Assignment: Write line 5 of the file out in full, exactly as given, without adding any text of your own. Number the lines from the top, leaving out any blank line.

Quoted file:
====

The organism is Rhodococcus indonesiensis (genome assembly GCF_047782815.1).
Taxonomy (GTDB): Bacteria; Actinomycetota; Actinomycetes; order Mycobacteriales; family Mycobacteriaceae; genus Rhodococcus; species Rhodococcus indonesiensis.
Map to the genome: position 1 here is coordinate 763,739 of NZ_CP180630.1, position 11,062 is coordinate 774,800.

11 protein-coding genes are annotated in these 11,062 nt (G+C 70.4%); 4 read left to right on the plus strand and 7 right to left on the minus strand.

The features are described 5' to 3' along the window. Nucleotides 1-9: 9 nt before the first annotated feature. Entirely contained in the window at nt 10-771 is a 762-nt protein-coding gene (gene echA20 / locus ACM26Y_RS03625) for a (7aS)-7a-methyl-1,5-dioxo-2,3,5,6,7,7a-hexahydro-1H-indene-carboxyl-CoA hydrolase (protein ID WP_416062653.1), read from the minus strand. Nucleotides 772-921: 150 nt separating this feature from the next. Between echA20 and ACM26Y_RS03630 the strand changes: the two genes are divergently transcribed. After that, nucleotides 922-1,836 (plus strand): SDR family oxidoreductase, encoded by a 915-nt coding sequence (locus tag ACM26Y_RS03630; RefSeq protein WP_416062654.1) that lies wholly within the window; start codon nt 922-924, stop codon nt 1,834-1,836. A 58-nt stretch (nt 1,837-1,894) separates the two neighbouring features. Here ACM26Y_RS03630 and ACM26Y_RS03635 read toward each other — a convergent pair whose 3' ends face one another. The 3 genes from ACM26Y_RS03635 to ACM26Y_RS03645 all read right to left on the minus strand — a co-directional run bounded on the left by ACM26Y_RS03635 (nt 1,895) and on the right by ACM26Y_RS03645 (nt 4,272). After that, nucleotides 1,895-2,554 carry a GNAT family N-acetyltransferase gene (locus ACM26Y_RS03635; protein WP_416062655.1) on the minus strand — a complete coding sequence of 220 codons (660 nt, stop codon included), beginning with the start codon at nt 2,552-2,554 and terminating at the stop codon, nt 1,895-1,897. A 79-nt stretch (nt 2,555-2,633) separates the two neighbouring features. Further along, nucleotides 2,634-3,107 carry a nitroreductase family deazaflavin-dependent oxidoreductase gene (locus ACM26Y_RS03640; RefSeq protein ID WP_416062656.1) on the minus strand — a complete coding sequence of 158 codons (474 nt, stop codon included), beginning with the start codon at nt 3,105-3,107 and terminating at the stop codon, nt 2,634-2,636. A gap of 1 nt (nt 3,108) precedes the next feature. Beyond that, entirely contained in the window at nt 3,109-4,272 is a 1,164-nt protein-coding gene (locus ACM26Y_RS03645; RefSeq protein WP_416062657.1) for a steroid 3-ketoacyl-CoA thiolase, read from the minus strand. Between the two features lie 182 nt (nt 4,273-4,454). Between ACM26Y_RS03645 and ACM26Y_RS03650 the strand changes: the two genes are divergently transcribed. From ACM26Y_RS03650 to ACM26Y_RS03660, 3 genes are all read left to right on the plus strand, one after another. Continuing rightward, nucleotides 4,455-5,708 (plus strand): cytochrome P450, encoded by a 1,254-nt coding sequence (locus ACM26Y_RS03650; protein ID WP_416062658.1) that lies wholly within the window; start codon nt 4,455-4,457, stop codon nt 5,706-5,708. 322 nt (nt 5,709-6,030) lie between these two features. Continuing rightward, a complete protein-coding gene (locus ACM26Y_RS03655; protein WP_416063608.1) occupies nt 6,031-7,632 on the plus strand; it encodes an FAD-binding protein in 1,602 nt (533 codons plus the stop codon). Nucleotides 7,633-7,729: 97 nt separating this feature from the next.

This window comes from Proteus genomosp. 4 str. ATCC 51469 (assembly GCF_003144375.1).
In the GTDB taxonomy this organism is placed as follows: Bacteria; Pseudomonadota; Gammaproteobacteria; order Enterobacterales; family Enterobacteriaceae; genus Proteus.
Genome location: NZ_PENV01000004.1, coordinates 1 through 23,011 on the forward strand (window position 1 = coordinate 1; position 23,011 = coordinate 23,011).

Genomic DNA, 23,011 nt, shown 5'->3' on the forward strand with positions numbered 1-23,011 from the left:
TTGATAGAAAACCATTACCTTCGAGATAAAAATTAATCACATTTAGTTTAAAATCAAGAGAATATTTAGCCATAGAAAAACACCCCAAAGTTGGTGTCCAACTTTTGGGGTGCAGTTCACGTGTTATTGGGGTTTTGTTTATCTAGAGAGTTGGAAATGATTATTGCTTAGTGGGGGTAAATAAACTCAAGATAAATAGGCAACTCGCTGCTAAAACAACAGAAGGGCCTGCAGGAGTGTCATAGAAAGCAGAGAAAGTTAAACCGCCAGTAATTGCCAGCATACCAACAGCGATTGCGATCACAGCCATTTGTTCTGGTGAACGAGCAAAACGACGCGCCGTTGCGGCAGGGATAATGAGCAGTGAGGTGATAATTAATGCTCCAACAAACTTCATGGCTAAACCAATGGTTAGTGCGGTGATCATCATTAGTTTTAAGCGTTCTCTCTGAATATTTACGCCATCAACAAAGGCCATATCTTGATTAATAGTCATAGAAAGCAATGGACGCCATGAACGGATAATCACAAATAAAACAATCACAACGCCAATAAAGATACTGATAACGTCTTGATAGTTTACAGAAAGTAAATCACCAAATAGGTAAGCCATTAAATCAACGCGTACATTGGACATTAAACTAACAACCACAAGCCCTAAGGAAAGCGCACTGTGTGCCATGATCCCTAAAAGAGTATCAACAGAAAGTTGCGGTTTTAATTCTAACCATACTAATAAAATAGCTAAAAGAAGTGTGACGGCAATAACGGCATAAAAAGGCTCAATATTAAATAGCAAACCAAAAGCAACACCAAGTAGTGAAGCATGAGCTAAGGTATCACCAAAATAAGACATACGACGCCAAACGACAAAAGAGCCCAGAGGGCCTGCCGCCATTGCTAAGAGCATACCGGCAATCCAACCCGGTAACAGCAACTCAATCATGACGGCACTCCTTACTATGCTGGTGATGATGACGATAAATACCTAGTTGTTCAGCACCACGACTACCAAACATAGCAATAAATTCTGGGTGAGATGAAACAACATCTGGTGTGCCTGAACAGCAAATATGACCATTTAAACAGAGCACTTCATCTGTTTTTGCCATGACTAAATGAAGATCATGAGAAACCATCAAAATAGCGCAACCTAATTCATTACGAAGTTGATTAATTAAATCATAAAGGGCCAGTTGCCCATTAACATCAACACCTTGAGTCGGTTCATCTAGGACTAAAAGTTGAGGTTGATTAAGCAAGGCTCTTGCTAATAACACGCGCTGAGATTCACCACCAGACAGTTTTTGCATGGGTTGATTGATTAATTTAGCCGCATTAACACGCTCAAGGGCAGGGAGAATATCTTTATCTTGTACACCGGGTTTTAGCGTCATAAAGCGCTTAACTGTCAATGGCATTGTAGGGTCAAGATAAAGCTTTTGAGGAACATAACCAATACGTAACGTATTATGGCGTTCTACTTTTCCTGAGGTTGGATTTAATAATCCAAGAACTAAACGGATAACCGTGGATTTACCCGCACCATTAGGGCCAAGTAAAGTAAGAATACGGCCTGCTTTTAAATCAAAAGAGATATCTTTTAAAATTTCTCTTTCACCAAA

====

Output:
The features are described 5' to 3' along the window. Nucleotides 1-9: 9 nt before the first annotated feature. Entirely contained in the window at nt 10-771 is a 762-nt protein-coding gene (gene echA20 / locus ACM26Y_RS03625) for a (7aS)-7a-methyl-1,5-dioxo-2,3,5,6,7,7a-hexahydro-1H-indene-carboxyl-CoA hydrolase (protein ID WP_416062653.1), read from the minus strand. Nucleotides 772-921: 150 nt separating this feature from the next. Between echA20 and ACM26Y_RS03630 the strand changes: the two genes are divergently transcribed. After that, nucleotides 922-1,836 (plus strand): SDR family oxidoreductase, encoded by a 915-nt coding sequence (locus tag ACM26Y_RS03630; RefSeq protein WP_416062654.1) that lies wholly within the window; start codon nt 922-924, stop codon nt 1,834-1,836. A 58-nt stretch (nt 1,837-1,894) separates the two neighbouring features. Here ACM26Y_RS03630 and ACM26Y_RS03635 read toward each other — a convergent pair whose 3' ends face one another. The 3 genes from ACM26Y_RS03635 to ACM26Y_RS03645 all read right to left on the minus strand — a co-directional run bounded on the left by ACM26Y_RS03635 (nt 1,895) and on the right by ACM26Y_RS03645 (nt 4,272). After that, nucleotides 1,895-2,554 carry a GNAT family N-acetyltransferase gene (locus ACM26Y_RS03635; protein WP_416062655.1) on the minus strand — a complete coding sequence of 220 codons (660 nt, stop codon included), beginning with the start codon at nt 2,552-2,554 and terminating at the stop codon, nt 1,895-1,897. A 79-nt stretch (nt 2,555-2,633) separates the two neighbouring features. Further along, nucleotides 2,634-3,107 carry a nitroreductase family deazaflavin-dependent oxidoreductase gene (locus ACM26Y_RS03640; RefSeq protein ID WP_416062656.1) on the minus strand — a complete coding sequence of 158 codons (474 nt, stop codon included), beginning with the start codon at nt 3,105-3,107 and terminating at the stop codon, nt 2,634-2,636. A gap of 1 nt (nt 3,108) precedes the next feature. Beyond that, entirely contained in the window at nt 3,109-4,272 is a 1,164-nt protein-coding gene (locus ACM26Y_RS03645; RefSeq protein WP_416062657.1) for a steroid 3-ketoacyl-CoA thiolase, read from the minus strand. Between the two features lie 182 nt (nt 4,273-4,454). Between ACM26Y_RS03645 and ACM26Y_RS03650 the strand changes: the two genes are divergently transcribed. From ACM26Y_RS03650 to ACM26Y_RS03660, 3 genes are all read left to right on the plus strand, one after another. Continuing rightward, nucleotides 4,455-5,708 (plus strand): cytochrome P450, encoded by a 1,254-nt coding sequence (locus ACM26Y_RS03650; protein ID WP_416062658.1) that lies wholly within the window; start codon nt 4,455-4,457, stop codon nt 5,706-5,708. 322 nt (nt 5,709-6,030) lie between these two features. Continuing rightward, a complete protein-coding gene (locus ACM26Y_RS03655; protein WP_416063608.1) occupies nt 6,031-7,632 on the plus strand; it encodes an FAD-binding protein in 1,602 nt (533 codons plus the stop codon). Nucleotides 7,633-7,729: 97 nt separating this feature from the next.